Blame it on Windows 8.
Analysts this week cited "waiting for Windows 8" as one reason for flat shipments of traditional PCs.
In other words, what Intel CEO Paul Otellini likes to optimistically call -- in the case of tablets -- "additive" devices, or machines people buy in addition to a PC. But I think they're what consumers actually buy instead of a PC.
Does that portend an apocalyptic end-of-days scenario for the traditional PC? No, but it means things won't necessarily improve much.
And, by the way, Microsoft is doing the right thing. In order to stay relevant, it had no choice but to dive into PC hardware, i.e., the Surface tablet.
It bears repeating that Surface -- if it lives up to its billing, and that's still a big if -- is one of the most exciting PC products in a long time.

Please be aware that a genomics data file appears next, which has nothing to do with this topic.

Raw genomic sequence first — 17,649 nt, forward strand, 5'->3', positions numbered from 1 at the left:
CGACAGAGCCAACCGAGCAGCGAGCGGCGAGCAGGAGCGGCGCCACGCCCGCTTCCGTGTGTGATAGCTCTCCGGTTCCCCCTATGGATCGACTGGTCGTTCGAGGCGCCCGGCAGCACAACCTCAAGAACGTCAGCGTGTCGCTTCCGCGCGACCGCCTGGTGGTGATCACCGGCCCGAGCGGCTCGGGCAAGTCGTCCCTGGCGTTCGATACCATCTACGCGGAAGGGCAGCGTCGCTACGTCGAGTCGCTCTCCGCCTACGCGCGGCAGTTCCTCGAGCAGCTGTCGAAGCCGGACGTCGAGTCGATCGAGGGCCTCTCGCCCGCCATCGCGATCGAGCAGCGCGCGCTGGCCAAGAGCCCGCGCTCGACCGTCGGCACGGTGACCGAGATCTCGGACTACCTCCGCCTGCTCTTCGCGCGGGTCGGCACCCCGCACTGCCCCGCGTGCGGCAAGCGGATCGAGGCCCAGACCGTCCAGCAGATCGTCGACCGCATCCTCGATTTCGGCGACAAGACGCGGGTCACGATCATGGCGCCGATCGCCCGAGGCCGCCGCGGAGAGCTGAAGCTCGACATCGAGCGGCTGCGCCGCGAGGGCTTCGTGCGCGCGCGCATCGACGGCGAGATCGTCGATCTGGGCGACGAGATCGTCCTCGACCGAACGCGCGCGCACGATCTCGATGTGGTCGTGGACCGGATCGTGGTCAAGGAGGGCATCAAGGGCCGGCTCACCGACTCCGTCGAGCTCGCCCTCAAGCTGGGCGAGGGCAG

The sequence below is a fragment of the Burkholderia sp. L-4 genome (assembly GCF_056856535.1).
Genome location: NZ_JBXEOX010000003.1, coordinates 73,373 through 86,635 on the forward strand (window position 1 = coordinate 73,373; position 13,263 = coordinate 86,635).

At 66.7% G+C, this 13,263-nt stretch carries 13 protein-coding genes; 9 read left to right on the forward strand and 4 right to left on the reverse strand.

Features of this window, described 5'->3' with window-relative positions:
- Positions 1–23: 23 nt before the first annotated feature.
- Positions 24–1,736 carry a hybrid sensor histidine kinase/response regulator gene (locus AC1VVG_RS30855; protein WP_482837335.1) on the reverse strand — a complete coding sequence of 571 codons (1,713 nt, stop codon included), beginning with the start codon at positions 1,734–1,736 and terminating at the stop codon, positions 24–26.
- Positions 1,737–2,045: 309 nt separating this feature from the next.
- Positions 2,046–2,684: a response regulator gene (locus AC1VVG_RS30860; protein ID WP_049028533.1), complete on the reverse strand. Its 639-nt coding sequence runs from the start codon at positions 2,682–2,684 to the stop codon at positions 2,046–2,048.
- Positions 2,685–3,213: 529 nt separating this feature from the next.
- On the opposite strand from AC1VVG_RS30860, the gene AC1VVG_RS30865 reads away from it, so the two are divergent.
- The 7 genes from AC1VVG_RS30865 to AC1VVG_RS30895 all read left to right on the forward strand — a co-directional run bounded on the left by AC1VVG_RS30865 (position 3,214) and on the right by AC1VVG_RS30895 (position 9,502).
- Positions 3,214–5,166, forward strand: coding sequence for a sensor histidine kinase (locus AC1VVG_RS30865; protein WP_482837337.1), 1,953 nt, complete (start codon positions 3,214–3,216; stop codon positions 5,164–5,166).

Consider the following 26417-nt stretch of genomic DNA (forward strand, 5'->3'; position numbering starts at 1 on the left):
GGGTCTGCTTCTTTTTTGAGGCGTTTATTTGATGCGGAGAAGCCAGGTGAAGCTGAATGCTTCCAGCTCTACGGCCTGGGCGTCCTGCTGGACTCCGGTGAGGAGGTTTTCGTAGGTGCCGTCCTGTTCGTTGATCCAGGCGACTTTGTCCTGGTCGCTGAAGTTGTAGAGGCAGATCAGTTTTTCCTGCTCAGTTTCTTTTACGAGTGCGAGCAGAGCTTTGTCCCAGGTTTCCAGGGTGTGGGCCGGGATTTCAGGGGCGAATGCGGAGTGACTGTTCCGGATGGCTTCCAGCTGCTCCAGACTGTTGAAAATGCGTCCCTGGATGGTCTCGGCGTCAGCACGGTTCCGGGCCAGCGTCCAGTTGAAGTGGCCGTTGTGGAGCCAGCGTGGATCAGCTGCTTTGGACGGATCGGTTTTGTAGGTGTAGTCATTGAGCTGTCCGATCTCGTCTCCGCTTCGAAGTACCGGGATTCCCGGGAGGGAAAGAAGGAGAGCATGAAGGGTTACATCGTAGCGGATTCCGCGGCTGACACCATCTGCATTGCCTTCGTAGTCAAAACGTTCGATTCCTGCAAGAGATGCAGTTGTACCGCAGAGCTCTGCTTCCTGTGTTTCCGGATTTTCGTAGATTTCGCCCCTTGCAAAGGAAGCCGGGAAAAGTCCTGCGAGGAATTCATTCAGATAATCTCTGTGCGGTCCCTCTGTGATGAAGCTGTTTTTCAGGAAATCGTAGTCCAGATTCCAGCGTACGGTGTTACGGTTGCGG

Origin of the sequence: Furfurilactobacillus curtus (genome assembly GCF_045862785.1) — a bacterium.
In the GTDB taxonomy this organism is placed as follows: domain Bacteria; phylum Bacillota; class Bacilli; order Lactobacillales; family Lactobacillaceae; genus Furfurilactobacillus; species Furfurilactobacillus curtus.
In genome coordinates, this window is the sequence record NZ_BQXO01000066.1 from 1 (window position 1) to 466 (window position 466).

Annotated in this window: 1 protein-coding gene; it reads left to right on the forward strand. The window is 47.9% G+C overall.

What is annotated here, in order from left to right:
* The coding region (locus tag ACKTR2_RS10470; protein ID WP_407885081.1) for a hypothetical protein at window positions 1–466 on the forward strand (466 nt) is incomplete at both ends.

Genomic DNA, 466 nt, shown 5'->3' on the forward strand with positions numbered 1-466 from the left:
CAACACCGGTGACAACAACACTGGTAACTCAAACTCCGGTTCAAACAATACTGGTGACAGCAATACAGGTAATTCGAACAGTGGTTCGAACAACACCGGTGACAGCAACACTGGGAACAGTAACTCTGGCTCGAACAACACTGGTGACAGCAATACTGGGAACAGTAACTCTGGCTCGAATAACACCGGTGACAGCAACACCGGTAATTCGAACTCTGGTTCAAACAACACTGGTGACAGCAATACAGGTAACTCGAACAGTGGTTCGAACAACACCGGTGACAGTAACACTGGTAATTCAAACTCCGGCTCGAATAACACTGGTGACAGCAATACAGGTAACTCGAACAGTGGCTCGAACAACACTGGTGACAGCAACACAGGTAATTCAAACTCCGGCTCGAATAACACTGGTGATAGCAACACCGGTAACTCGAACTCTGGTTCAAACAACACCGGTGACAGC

Which brings us back to the Windows 8 upgrade. The world's not holding its collective breath for the next version of Windows like it used to.
There are too many serious distractions like Android and Apple now. Both of which, by the way, already do what Windows 8 proposes to do.
So where have the multitudes gone who used to wait for Windows? My very unscientific but reliable indicator is a shopping mall in Century City, Los Angeles. There you have a Microsoft store and Apple store very near each other.
On Friday, in the Microsoft store there was a small crowd checking out ultrabooks (on display were half a dozen new Vizio ultrabooks -- and note that a couple of the ultrabooks were plagued by a freezing mouse cursor). A few "customers" were using available PCs to play games.
Around the corner, the Apple store was packed -- many huddled at the front of the store around the Retina MacBook Pros (the store had just sold the last one in stock when I walked in) and iPads.
Can Microsoft bring that not-waiting-for-Windows-8 crowd back? I think its stores are an excellent start, but it needs a really cool new product -- not just a Windows upgrade -- to get people's attention.